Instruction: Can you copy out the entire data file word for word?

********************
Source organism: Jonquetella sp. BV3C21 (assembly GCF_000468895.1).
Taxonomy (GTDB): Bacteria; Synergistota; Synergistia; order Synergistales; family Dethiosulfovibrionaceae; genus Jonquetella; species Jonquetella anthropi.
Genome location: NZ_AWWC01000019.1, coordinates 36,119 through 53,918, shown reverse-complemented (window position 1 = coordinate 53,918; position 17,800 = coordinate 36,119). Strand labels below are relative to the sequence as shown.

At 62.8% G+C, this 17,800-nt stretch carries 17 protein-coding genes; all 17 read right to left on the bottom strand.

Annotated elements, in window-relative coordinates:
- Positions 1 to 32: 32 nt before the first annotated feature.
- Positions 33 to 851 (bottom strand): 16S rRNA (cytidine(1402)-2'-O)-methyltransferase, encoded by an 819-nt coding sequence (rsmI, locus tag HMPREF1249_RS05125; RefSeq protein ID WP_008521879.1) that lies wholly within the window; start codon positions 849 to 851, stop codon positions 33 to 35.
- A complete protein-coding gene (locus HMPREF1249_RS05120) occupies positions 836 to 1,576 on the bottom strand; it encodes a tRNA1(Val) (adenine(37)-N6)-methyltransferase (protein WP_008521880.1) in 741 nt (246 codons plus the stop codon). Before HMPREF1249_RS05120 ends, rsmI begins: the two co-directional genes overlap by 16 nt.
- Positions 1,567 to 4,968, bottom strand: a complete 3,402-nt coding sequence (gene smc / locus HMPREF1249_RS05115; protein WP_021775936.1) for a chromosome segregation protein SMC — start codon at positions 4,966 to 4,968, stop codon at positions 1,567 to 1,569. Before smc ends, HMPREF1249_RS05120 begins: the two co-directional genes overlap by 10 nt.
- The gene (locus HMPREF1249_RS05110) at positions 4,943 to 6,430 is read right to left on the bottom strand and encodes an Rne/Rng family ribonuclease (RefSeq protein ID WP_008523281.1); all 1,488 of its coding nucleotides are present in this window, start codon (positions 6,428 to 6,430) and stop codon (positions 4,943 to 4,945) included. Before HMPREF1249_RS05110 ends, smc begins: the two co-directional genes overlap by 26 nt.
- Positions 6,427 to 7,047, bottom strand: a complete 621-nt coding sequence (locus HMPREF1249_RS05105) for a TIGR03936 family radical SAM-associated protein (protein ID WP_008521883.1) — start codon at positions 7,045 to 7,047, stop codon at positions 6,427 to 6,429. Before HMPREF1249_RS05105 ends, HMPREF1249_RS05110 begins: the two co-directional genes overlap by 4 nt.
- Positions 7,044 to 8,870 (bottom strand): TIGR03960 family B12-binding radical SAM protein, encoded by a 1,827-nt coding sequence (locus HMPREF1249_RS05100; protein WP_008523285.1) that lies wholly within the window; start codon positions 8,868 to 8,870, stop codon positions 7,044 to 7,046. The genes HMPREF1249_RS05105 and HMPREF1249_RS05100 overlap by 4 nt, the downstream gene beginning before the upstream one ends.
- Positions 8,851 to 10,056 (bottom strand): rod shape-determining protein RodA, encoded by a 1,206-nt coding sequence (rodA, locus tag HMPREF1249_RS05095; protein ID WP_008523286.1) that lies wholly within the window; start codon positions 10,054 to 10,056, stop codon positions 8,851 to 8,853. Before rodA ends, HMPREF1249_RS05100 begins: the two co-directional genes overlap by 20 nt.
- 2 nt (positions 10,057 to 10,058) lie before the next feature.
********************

Source organism: Jonquetella sp. BV3C21 (assembly GCF_000468895.1).
Taxonomy (GTDB): Bacteria; Synergistota; Synergistia; order Synergistales; family Dethiosulfovibrionaceae; genus Jonquetella; species Jonquetella anthropi.
Genome location: NZ_AWWC01000019.1, coordinates 36,119 through 53,918, shown reverse-complemented (window position 1 = coordinate 53,918; position 17,800 = coordinate 36,119). Strand labels below are relative to the sequence as shown.

At 62.8% G+C, this 17,800-nt stretch carries 17 protein-coding genes; all 17 read right to left on the bottom strand.

Annotated elements, in window-relative coordinates:
- Positions 1 to 32: 32 nt before the first annotated feature.
- Positions 33 to 851 (bottom strand): 16S rRNA (cytidine(1402)-2'-O)-methyltransferase, encoded by an 819-nt coding sequence (rsmI, locus tag HMPREF1249_RS05125; RefSeq protein ID WP_008521879.1) that lies wholly within the window; start codon positions 849 to 851, stop codon positions 33 to 35.
- A complete protein-coding gene (locus HMPREF1249_RS05120) occupies positions 836 to 1,576 on the bottom strand; it encodes a tRNA1(Val) (adenine(37)-N6)-methyltransferase (protein WP_008521880.1) in 741 nt (246 codons plus the stop codon). Before HMPREF1249_RS05120 ends, rsmI begins: the two co-directional genes overlap by 16 nt.
- Positions 1,567 to 4,968, bottom strand: a complete 3,402-nt coding sequence (gene smc / locus HMPREF1249_RS05115; protein WP_021775936.1) for a chromosome segregation protein SMC — start codon at positions 4,966 to 4,968, stop codon at positions 1,567 to 1,569. Before smc ends, HMPREF1249_RS05120 begins: the two co-directional genes overlap by 10 nt.
- The gene (locus HMPREF1249_RS05110) at positions 4,943 to 6,430 is read right to left on the bottom strand and encodes an Rne/Rng family ribonuclease (RefSeq protein ID WP_008523281.1); all 1,488 of its coding nucleotides are present in this window, start codon (positions 6,428 to 6,430) and stop codon (positions 4,943 to 4,945) included. Before HMPREF1249_RS05110 ends, smc begins: the two co-directional genes overlap by 26 nt.
- Positions 6,427 to 7,047, bottom strand: a complete 621-nt coding sequence (locus HMPREF1249_RS05105) for a TIGR03936 family radical SAM-associated protein (protein ID WP_008521883.1) — start codon at positions 7,045 to 7,047, stop codon at positions 6,427 to 6,429. Before HMPREF1249_RS05105 ends, HMPREF1249_RS05110 begins: the two co-directional genes overlap by 4 nt.
- Positions 7,044 to 8,870 (bottom strand): TIGR03960 family B12-binding radical SAM protein, encoded by a 1,827-nt coding sequence (locus HMPREF1249_RS05100; protein WP_008523285.1) that lies wholly within the window; start codon positions 8,868 to 8,870, stop codon positions 7,044 to 7,046. The genes HMPREF1249_RS05105 and HMPREF1249_RS05100 overlap by 4 nt, the downstream gene beginning before the upstream one ends.
- Positions 8,851 to 10,056 (bottom strand): rod shape-determining protein RodA, encoded by a 1,206-nt coding sequence (rodA, locus tag HMPREF1249_RS05095; protein ID WP_008523286.1) that lies wholly within the window; start codon positions 10,054 to 10,056, stop codon positions 8,851 to 8,853. Before rodA ends, HMPREF1249_RS05100 begins: the two co-directional genes overlap by 20 nt.
- 2 nt (positions 10,057 to 10,058) lie before the next feature.